Study Guide

This study guide has been designed to provide you with some of the important information that you will need to know to do your best on Test 1: Basics and Safety Level 0 of the Equestrian Bahamas Online Horsemanship Quiz Challenge Series. Most of the information should be familiar to you, as you have probably already learned a great deal from your trainer in your lesson program.

We hope that you will find this study guide useful. Read it and study the material before logging on to take the Level 0 test. Have fun, learn lots, and good luck!


Horses come in many different colors. Here are some of the most common:

BAY: A bay horse is a brown-coloured horse with black points. Points are defined as the tips of the ears, muzzle, mane, tail and legs.   A dark bay is dark brown with black points.                                                                                                                                                                                         Bay                                                       Dark Bay
BLACK: A black horse is black in colour with black points   BROWN: A brown horse is a dark horse or nearly black in colour with brown points.                                                                           Black                                                    Brown
CHESTNUT: A chestnut horse is a reddish-ginger or copper with the same color or lighter mane, tail and legs.   A liver chestnut has a dark purplish hue.                 Chestnut                                              Liver Chestnut
GREY: White or grey coat with dark skin, eyes and muzzle. A grey horse is born as a darker grey and lightens with age, until he is nearly white.   Iron grey is a mixture of dark grey, black and white hairs.   Dappled grey has circles of darker colors generally on the hindquarters.   Flea-bitten grey has grey or chestnut specks throughout the body.      Grey                                                     Dappled Grey             Iron Grey                                             Flea-bitten Grey
ROAN: A dark coat with white hairs mixed in. Roans can be bay (bay and white), blue (black and white), strawberry (light chestnut and white) or red (chestnut and white).        Bay Roan                                               Blue Roan                                                                                                  Red Roan   Strawberry Roan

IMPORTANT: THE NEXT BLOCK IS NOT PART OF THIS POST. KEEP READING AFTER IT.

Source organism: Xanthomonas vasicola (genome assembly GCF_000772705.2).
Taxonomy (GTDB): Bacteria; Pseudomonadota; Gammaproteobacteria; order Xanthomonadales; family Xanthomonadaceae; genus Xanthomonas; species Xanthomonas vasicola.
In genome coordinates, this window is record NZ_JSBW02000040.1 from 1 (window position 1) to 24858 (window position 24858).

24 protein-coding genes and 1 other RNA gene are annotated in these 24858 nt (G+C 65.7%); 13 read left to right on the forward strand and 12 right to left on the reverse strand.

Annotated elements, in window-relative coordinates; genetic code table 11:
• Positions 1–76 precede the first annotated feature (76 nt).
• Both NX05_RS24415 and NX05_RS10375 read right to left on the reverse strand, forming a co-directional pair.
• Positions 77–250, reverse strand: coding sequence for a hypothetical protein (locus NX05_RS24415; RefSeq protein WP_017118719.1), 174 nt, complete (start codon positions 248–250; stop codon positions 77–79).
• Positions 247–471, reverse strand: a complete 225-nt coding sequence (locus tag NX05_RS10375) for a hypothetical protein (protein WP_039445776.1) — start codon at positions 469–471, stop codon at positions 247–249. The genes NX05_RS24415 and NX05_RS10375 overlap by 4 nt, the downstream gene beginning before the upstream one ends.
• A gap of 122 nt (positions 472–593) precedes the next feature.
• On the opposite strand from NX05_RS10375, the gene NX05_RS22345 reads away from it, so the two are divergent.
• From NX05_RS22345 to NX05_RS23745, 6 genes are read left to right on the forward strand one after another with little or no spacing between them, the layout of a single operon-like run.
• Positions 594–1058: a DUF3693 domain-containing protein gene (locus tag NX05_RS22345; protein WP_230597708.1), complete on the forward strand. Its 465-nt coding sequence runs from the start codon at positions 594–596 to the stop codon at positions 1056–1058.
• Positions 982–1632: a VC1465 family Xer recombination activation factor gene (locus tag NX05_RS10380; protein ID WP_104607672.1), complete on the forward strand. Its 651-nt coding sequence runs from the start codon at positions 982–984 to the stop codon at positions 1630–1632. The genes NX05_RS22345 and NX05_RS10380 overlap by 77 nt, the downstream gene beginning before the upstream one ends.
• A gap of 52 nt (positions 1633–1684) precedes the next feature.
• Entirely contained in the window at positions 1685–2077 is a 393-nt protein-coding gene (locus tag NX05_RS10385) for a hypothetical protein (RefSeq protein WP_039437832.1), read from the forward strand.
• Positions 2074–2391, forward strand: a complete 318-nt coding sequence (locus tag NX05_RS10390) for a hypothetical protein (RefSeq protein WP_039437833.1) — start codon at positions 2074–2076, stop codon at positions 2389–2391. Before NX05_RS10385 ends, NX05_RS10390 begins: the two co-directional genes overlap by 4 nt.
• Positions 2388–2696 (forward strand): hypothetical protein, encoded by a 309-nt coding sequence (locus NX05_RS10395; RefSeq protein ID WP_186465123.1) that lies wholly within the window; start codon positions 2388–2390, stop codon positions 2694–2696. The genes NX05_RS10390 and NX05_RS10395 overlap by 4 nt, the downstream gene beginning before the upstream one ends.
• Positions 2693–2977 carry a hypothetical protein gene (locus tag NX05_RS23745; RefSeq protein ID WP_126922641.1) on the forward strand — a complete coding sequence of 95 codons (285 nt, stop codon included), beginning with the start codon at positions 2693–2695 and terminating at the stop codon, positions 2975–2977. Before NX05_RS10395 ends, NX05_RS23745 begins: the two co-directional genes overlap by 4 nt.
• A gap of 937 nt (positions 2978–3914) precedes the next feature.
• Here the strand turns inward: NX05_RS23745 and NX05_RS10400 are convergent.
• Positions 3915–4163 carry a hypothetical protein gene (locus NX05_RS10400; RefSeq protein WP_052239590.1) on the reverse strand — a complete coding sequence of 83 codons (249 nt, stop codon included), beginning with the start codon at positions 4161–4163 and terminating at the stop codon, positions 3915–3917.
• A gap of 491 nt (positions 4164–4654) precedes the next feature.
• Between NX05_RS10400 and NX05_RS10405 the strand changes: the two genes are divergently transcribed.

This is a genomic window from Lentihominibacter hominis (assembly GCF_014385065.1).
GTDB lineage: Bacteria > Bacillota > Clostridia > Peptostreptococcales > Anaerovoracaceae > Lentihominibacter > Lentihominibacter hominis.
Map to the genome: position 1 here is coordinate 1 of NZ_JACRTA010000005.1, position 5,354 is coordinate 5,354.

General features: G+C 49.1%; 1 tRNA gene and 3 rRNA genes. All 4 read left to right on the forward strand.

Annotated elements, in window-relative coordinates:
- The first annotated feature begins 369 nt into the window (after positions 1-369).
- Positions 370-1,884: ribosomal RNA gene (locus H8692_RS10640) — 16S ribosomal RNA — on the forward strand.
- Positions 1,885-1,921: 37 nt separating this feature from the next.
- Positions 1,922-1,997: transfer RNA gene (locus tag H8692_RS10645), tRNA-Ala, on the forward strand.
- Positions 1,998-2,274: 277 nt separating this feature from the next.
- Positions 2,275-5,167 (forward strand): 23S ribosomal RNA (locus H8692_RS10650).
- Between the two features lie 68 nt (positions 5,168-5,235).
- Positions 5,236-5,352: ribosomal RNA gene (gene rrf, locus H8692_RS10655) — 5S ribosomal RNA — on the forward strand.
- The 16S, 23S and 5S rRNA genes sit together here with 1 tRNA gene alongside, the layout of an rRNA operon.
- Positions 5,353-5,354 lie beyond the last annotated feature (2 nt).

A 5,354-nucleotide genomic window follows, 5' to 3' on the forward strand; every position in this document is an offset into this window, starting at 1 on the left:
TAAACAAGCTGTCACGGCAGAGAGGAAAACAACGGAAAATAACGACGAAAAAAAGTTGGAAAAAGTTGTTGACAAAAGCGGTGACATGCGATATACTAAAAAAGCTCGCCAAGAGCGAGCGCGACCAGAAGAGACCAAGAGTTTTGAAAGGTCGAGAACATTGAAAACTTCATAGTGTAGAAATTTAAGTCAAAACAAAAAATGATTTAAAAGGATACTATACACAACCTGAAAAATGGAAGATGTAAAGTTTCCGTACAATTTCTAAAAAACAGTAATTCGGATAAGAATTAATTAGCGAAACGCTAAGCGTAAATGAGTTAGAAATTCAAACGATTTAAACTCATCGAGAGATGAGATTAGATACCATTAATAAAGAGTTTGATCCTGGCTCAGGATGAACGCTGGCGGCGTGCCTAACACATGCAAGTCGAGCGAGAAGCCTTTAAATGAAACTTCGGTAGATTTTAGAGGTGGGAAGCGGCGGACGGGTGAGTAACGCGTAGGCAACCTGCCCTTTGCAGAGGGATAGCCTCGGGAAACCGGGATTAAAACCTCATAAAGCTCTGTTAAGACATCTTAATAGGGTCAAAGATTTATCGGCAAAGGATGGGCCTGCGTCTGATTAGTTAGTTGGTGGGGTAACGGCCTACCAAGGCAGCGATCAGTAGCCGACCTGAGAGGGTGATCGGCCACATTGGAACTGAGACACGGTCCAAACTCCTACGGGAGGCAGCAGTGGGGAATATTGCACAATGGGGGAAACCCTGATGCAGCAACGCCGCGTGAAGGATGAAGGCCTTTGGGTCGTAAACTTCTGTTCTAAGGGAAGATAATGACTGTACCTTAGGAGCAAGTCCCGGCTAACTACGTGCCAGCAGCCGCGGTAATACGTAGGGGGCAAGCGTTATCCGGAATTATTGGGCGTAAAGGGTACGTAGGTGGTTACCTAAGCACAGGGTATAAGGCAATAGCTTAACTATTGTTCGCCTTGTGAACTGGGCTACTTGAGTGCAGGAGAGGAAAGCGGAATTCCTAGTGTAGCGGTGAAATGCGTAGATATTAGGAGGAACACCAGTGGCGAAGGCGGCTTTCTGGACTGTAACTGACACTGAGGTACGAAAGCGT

DUN: A tan or mouse color with dark legs, dorsal stripe, mane and tail. May have zebra stripes on the legs.   BUCKSKIN: A dun with no dorsal stripe                Dun                                                   Buckskin
PALOMINO: Golden coat with a cream or silver mane and tail.                                                                Palomino    
PINTO: Large coloured patches of any colour and white. Note that “Paint” is the name of the colour breed, not a colour in itself. A pinto horse is not necessarily a Paint. Black and white pintos are known as piebalds. Any other color and white is a skewbald.               Piebald                                         Skewbald
APPALOOSA: Roan with patches of spots, or dark with light spots (snowflake), white with dark spots (leopard) or dark with a white blanket containing spots (blanket). Appaloosa is considered both a breed and a color.                                                                                                                                                             Leopard                           Snowflake                      Blanket


Safety is very important when working around horses. If a horse is startled or scared, the horse will try to run away. Horses are very large animals and it is easy to get hurt if you do not practice safety! Remember these important rules:


Ask for help
Keep gates and stall doors closed
Keep washstands and aisles clear
Approach a horse on his left hand side
Wear proper clothing
Wear protective footgear
Wear a helmet with buckled chin strap
Use a lead rope and hold it properly
Use a proper safety knotBe aware of your surroundings
Check your equipment before riding including girth and stirrups
Stand directly in front of or behind a horse
Kneel down next to a horse
Duck under a horse’s belly
Wear dangling jewelry
Wear headphones with wires
Leave hair loose
Clip a lead rope to a horse’s bit
Wrap a lead rope around your hand
Run, yell or throw things around horses
Chew gum while riding
Enter a horse’s stall if they are facing away from you